Vincent Safuto’s Weblog

Notes and observations

Postal Service races from crisis to crisis

I still remember the dire pronouncements when I worked for the Postal Service.

Mail volume is down, way down, because of the recession. Costs are up, way up, because of the price of gas and salaries and benefits (for workers, not management and administration). People are finding alternatives to the mail and it looks like this is the beginning of the end.

Yes, times were pretty tough for the Postal Service – in January 1983. Postmaster General William F. Bulger welcomed us new-hires with the news that the Postal Service needed to cut more than 100,000 jobs in the coming year to stay afloat. I wondered if I might have a short postal career.

I still remember the dire pronouncements when I worked for the Postal Service.

Mail volume is down, way down, because of the recession. Costs are up, way up, because of the price of gas and salaries and benefits (for workers, not management and administration). People are finding alternatives to the mail and it looks like this is the beginning of the end.

Yes, times were pretty tough for the Postal Service – in January 1994. Postmaster General Anthony Frank warned that there might have to be more job cuts. There had been an early-out just before Christmas 1993, and there was talk that people “who didn’t touch the mail” could find themselves sent back to regular work or RIF’d out if they wouldn’t take a demotion.

Some of the 204Bs (acting supervisors) looked nervous. Sure, there had been talk before of cutting management, but no one had the cojones to actually follow through. I knew one woman, one of the only postal managers I ever knew who was capable of independent thought and was open about her discontent. She worked in Quality Control, which she admitted was mostly a joke since no one in management cared if the work was done right. If mail was sent to the wrong destination, it was just brought back and counted again as if it had just arrived.

She mentioned to me on her rounds that they were talking about making the office types work on the workroom floor. I thought it would be a cold day in August in Florida before the “non-prods” did anything but do clipboard-lifts on the floor. I was right.

Not only were there no cuts in postal management and administration in that mid-90s crisis, more people were promoted into management and administration. I went to a career awareness conference in 1993 where there were hundreds of people, all allegedly “injured” on the job, and working in the EEO offices of various postal installations. Few if any of them had touched the mail in some time, but they still pulled down a hefty paycheck plus benefits.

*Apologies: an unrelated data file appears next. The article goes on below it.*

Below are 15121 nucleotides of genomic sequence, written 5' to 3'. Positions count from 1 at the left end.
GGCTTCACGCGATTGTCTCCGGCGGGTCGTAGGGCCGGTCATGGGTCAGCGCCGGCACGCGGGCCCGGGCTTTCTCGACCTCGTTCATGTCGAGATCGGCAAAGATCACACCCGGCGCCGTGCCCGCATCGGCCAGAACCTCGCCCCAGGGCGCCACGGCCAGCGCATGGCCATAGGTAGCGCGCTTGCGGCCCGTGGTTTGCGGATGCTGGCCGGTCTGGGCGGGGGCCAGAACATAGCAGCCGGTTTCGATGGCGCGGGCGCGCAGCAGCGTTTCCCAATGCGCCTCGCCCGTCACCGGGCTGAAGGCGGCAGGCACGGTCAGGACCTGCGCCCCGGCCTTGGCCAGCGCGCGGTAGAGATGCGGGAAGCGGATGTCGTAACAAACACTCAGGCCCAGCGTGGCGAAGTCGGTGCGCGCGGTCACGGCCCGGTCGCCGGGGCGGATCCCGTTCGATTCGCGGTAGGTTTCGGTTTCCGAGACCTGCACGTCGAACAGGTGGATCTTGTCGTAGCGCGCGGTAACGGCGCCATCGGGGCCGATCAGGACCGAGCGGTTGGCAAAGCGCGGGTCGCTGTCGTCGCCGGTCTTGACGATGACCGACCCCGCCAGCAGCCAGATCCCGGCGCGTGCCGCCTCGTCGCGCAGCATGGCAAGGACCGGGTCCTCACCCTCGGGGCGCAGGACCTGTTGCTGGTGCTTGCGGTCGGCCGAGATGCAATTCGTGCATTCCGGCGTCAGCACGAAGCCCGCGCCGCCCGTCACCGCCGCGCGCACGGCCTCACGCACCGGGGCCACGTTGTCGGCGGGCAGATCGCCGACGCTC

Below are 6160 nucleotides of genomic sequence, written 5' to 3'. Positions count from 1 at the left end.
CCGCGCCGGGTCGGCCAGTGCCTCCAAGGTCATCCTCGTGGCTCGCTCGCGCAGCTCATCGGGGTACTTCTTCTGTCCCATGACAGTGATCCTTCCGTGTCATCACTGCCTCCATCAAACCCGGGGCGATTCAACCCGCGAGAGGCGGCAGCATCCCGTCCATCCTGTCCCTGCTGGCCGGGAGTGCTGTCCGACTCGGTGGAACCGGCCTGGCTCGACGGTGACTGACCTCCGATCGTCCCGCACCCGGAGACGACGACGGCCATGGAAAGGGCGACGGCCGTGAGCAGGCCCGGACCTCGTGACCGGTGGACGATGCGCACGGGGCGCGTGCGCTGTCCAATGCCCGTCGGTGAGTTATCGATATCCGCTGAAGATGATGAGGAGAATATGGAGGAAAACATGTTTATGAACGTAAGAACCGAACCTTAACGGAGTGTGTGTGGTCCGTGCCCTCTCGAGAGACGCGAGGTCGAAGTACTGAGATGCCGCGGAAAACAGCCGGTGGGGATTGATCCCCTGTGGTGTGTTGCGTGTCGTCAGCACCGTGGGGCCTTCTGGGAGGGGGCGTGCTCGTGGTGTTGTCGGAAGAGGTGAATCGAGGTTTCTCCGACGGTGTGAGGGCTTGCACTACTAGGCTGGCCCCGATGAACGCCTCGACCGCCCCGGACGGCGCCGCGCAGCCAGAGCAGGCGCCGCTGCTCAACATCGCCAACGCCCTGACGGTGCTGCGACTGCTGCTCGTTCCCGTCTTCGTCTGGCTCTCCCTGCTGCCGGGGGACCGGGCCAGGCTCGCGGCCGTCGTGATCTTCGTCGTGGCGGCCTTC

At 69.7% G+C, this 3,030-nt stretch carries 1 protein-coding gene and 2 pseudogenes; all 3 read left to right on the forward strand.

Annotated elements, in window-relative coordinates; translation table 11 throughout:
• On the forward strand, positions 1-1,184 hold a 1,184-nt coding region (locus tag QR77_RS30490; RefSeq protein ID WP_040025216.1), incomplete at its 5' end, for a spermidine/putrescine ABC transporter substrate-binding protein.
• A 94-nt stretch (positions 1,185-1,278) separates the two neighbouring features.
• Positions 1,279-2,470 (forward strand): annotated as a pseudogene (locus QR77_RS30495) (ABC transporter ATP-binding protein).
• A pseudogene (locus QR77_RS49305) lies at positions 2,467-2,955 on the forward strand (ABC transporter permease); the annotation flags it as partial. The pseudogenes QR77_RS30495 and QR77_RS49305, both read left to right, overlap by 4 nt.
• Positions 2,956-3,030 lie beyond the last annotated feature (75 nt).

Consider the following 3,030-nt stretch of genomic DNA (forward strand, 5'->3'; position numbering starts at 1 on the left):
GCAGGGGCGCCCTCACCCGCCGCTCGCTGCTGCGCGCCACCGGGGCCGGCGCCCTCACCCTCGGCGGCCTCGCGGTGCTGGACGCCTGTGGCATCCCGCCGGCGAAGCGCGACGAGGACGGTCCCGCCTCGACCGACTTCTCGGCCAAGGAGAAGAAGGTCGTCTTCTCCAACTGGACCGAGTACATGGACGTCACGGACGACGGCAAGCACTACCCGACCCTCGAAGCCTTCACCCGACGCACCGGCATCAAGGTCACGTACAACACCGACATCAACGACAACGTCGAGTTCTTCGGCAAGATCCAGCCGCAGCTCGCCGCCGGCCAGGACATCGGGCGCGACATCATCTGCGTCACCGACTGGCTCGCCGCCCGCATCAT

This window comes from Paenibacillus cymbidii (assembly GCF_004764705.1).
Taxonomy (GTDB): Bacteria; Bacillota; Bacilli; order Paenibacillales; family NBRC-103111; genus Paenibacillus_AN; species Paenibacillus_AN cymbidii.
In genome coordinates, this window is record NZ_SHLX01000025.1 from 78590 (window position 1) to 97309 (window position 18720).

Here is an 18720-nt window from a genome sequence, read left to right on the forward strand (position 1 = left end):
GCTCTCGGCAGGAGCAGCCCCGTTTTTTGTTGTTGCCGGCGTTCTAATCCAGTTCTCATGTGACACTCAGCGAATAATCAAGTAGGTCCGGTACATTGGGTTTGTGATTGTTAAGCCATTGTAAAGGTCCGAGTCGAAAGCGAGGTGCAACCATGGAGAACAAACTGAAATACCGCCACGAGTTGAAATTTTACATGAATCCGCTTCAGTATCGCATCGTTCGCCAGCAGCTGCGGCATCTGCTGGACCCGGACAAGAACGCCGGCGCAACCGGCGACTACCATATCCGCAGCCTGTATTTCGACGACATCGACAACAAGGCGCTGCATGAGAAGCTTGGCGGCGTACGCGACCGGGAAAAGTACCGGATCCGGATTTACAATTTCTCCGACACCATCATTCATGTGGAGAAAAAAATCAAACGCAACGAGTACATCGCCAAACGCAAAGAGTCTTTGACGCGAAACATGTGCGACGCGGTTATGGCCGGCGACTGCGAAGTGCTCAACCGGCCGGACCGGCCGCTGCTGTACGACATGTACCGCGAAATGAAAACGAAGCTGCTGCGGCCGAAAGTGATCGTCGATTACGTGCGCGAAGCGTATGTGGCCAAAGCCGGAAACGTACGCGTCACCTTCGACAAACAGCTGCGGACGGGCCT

Now, it’s 2009. I hear the dire pronouncements about the Postal Service.

Mail volume is down, way down, because of the recession. Costs are up, way up, because of the price of gas and salaries and benefits (for workers, not management and administration). People are finding alternatives to the mail and it looks like this is the beginning of the end.

Yes, times are pretty tough for the Postal Service – in August 2009. The Postmaster General has warned that there might have to be more job cuts. There’s talk of closing postal installations of all shapes and sizes, and the ultimate blasphemy has been spoken: end Saturday delivery.

It’s interesting, though, that the union people in the facilities where postal workers are going to be transferred to have had little to say. That’s because more workers means more union dues for their locals. But those union officials who are in facilities that are closing or moving operations are being a bit dramatic.

Look, does anyone really care what the postmark is or where it’s applied? To be honest, I don’t. I’ve heard it from the office of a congressional representative and read it in newspapers that people are worried that they will lose the sense of community they supposedly have if the postmark goes away. Really, do AT&T Mobility, Bright House Networks, Wells Fargo and the other companies whose bills I pay through the mail even care if the postmark on my stamps reads “Sarasota-Bradenton P&DC, FL” or “Tampa P&DC, FL”?

Postal customers who raise the issue of the loss of postmark are being coached, I think, by the unions to say that. In any case, in the case of the Sarasota facility, the outgoing cancellation operation (called the 010 in my day) is moving, but the rest is staying. Sure, it sucks to have to drive to Tampa every day, but consider the alternative: unemployment.

Unlike the 1983 and 1994 crises, I think this one is the real thing for the Postal Service. Things have changed, and technology has driven that change. The downturn has hit pretty hard everywhere. Look at me. I went from one dying industry – postal operations – to another dying industry – journalism – in about 15 years.

I have no regrets, and believe me I’m glad I left the Postal Service. The West Palm Beach GMF was a mismanaged zoo back then and a nest of corruption, and the top brass weren’t much better. Going to college and seeking a new way was the best thing I ever did.

The real postal tragedy is that a lot of good workers will probably suffer. Even worse, when the economy recovers the Postal Service will probably go on a promotion and administration binge again, creating more supervisors and administrative types to sit around and photocopy papers. And the cycle begins again …

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August 8, 2009 - Posted by | Living in the modern age | , , , , , ,

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